The otherwise reclusive former Prime Minsiter Dr. Manmohan Singh tore into his successor Narendra Modi for not learning any lessons from the monumental blunder of demonetisation. Invoking the memory of those who lost their lives in the wake of the note ban announced on 8 November, 2016, Singh said that instead of learning from the demonetisation disaster, Prime Minister Modi inflicted India’s poor with a “badly designed and hastily implemented” Goods and Services Tax (GST).
Speaking at an interactive session with traders in Ahmedabad, Singh said, “Tomorrow will mark exactly one year since the disastrous policy of demonetisation was thrust on the people of our country. I say it with immense pain and a sense of deep responsibility that 8 November was a black day for our economy and indeed for our democracy.”
Referring to the note ban exercise as “organised loot and legalised plunder”, the former prime minister went on to add how shocked he was after hearing the announcement and wondered who advised Modi to inflict such reckless step. An eminent economist, Singh pointed that similar suggestion have been made in the past to eradicate black money and tax evasions and how he never took such a drastic measure because the cost of demonetisation exceeded the benefits substantially.
Dwelling on it further, the two-term prime minister explained how none of the stated objectives of eliminating black money, terror-financing and counterfeit currency, have been met. He said, “To promote a less cash economy, coercive steps like demonetisation are ineffective. The cash in circulation after one year is close to 90% of the previous levels. The fact that more than 99% of the demonetised currency came back into the banking system has punctured the government’s claims,” said Singh.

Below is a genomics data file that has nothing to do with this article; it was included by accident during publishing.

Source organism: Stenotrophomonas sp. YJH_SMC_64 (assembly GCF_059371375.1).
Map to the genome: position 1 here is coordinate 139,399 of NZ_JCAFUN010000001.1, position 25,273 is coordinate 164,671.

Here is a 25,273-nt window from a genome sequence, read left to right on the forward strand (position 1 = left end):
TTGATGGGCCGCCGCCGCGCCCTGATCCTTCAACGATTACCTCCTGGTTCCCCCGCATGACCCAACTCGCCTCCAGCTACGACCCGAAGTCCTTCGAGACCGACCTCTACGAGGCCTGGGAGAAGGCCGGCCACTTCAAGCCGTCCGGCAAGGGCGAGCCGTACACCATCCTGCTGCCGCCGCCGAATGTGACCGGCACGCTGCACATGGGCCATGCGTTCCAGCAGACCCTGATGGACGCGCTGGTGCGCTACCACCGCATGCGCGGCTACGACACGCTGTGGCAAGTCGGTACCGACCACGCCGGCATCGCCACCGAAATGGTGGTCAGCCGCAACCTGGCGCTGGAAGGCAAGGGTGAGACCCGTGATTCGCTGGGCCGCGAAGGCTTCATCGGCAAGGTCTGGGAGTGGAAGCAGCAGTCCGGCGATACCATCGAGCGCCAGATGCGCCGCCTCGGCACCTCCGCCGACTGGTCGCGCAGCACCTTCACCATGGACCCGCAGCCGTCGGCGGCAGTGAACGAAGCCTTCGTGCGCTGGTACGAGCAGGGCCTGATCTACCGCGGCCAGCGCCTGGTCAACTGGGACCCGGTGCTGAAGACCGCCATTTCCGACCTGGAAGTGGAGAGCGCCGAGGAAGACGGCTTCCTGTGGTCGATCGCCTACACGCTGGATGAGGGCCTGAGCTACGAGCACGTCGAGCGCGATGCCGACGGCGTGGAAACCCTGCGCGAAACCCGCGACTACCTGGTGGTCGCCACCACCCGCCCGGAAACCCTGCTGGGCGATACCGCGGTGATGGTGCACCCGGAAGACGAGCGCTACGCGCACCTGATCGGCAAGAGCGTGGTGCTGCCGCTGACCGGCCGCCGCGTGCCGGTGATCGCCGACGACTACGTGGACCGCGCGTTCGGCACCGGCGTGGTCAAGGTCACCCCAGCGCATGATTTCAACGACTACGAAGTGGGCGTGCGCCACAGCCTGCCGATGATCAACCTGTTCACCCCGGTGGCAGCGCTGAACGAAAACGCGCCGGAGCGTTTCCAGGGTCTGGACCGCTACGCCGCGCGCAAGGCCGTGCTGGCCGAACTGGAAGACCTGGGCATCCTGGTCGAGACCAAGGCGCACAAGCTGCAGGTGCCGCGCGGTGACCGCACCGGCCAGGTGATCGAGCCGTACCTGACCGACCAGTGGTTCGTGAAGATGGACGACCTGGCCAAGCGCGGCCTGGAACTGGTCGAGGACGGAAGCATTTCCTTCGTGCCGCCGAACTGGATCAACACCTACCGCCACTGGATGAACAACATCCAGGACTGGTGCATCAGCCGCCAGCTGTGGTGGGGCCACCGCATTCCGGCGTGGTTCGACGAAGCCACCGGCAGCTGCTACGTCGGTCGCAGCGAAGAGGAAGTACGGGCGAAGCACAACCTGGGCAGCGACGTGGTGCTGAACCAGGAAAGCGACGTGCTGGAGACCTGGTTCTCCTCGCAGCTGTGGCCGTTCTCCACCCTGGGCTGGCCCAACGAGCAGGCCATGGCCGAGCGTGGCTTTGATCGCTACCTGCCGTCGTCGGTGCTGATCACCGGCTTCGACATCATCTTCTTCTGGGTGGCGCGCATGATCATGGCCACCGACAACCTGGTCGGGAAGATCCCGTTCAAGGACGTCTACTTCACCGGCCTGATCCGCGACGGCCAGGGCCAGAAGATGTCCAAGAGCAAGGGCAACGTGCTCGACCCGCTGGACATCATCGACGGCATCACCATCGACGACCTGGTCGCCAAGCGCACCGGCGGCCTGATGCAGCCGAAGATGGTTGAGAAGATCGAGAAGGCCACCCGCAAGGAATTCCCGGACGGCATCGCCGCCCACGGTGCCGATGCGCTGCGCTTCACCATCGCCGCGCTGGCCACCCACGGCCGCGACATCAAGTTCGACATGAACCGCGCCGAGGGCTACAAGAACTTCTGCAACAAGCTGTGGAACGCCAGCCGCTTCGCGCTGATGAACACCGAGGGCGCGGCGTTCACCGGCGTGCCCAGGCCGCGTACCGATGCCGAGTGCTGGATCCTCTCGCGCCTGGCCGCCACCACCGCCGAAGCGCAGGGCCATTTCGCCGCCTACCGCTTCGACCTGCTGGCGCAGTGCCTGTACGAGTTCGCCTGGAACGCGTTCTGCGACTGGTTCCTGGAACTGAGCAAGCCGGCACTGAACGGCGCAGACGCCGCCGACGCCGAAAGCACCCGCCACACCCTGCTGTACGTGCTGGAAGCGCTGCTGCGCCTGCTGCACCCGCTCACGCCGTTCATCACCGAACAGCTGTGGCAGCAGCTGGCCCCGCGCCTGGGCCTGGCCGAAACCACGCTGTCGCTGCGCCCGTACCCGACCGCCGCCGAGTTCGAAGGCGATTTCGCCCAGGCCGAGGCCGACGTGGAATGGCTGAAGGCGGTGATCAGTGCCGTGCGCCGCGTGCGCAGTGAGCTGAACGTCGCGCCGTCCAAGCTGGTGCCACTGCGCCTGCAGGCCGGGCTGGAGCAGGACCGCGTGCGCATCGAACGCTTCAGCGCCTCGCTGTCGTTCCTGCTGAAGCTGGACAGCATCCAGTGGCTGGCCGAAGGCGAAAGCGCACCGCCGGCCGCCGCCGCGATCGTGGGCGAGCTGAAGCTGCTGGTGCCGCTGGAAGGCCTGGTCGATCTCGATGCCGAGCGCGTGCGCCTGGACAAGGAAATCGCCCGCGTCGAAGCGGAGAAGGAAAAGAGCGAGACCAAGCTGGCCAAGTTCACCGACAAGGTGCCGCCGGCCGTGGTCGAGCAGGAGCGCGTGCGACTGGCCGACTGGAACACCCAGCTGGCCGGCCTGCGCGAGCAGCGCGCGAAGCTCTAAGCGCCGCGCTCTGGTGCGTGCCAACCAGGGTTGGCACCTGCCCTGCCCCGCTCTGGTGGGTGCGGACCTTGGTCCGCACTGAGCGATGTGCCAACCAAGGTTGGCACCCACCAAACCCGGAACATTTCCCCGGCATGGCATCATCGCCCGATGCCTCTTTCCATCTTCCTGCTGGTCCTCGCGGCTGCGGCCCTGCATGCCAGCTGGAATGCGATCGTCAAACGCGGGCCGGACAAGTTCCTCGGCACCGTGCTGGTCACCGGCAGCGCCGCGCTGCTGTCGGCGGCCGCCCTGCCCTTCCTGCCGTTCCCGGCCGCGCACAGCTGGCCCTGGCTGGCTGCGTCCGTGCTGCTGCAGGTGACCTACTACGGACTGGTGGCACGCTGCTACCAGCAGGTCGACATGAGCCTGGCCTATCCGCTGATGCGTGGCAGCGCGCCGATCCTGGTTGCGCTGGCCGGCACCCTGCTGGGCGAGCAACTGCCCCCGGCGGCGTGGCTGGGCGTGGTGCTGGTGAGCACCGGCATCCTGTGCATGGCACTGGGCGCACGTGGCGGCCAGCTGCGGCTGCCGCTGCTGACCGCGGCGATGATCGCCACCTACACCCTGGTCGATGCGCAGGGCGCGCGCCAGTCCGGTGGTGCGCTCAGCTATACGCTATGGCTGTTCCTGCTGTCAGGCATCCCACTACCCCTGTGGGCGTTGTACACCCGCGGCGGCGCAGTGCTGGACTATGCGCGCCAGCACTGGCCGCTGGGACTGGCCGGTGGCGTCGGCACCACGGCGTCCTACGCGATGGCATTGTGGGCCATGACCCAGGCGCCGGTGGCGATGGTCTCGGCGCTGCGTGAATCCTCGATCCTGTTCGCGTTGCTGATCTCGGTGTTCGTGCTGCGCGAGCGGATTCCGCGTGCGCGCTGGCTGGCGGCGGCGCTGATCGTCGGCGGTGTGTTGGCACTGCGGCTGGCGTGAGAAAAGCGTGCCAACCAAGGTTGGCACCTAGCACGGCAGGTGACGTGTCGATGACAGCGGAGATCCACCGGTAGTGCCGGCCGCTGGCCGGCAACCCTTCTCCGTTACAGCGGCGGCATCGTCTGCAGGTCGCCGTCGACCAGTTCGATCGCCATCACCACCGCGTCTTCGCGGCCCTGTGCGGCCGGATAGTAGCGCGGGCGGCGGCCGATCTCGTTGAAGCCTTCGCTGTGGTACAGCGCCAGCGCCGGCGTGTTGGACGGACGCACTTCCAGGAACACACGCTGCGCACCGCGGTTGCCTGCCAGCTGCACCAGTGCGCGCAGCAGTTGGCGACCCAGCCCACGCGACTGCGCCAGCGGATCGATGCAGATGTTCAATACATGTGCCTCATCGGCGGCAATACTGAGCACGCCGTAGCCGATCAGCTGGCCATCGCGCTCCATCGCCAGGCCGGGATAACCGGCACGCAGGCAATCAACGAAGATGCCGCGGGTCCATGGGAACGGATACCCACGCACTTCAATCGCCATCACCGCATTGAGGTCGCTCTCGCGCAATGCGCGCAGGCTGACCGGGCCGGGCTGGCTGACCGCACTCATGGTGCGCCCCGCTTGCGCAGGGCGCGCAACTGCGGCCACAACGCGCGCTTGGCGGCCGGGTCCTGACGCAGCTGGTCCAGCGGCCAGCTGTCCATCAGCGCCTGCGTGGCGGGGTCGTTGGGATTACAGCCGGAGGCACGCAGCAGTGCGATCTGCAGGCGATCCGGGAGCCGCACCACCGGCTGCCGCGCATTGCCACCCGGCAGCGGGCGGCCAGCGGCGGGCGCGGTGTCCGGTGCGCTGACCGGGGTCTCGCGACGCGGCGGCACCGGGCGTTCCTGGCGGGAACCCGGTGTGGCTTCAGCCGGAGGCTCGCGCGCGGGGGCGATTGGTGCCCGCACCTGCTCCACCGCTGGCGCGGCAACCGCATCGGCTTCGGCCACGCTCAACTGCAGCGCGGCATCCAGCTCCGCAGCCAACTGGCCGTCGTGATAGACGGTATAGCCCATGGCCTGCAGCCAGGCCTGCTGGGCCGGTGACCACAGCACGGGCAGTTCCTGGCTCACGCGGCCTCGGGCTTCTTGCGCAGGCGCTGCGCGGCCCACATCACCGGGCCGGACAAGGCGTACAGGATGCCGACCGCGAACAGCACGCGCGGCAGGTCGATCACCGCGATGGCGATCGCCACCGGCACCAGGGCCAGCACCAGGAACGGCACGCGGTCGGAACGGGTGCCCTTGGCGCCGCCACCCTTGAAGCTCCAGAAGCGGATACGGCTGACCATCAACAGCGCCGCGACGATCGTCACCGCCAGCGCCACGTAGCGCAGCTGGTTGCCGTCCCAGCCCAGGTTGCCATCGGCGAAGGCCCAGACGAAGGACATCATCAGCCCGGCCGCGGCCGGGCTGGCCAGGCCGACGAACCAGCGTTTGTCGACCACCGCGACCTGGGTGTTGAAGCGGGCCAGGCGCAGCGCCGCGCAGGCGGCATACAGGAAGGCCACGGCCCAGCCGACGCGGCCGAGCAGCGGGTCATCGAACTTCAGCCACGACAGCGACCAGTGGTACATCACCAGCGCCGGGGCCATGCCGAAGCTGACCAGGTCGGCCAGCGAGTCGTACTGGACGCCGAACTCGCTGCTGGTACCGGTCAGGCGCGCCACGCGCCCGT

Ever since the Modi government announced the note ban decision, Singh has been a vocal critic of this particular policy decision and had even predicted how it would lead to India’s GDP rate dropping by 2 per cent. Despite the rebuttal from the ruling dispensation, Singh’s words turned prophetic and India’s GDP growth fell from 7.9% to 5.7%.
Coming down hard on yet another policy decision of Modi government, Singh maintained how the twin blows of note ban and GST have damaged India’s economy. Singh labelled the current GST as a “complicated mess” and a “nightmare” for small and medium businesses. He pointed out: “Along with demonetisation, GST has sown a deep rooted fear of tax terrorism amongst the business community. At a time when the economy has slowed down considerably despite favourable global macro-economic conditions, the fear of tax terrorism has eroded the confidence of Indian business to invest.”
Moreover, he pointed how these twin decisions have led to growth in private investment hitting a 25 year low. “This is terrible for the growth of India’s economy. Good governance involves both the head and the heart and it pains me to say that the Union government has completely failed to do its duty on both fronts,” Singh told the audience in Ahmedabad.
Fielding Singh in Gujarat just a day before the one year anniversary of the note ban exercise was a masterstroke by the grand old party, considering Congress vice president Rahul Gandhi’s continued offensive against GST and demonetisation has hit the right chord with Gujaratis, whose business have suffered immensely because of central government’s policies.